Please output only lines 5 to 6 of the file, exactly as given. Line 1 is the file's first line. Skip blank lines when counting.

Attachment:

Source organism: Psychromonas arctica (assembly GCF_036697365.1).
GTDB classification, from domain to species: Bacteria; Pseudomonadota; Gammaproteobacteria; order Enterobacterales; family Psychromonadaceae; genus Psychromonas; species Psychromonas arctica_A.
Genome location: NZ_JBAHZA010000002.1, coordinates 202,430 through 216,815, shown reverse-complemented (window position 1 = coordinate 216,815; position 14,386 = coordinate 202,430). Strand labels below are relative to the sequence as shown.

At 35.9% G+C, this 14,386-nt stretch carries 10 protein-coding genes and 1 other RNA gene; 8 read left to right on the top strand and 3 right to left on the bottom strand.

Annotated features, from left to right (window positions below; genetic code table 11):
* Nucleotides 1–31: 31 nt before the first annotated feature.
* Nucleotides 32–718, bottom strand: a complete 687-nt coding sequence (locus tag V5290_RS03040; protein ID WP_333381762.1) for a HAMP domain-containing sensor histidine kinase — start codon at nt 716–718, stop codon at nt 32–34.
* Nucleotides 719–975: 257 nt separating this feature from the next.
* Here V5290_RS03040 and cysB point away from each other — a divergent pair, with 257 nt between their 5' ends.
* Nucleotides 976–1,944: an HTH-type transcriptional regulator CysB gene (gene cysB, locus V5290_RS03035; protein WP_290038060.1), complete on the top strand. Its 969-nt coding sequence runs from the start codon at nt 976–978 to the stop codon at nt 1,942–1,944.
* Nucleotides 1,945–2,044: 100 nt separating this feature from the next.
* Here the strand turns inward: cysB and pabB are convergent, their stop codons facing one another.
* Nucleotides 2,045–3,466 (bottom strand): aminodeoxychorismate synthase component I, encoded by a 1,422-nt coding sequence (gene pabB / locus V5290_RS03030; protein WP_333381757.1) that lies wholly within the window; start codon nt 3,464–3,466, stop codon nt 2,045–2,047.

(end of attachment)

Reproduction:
Annotated features, from left to right (window positions below; genetic code table 11):
* Nucleotides 1–31: 31 nt before the first annotated feature.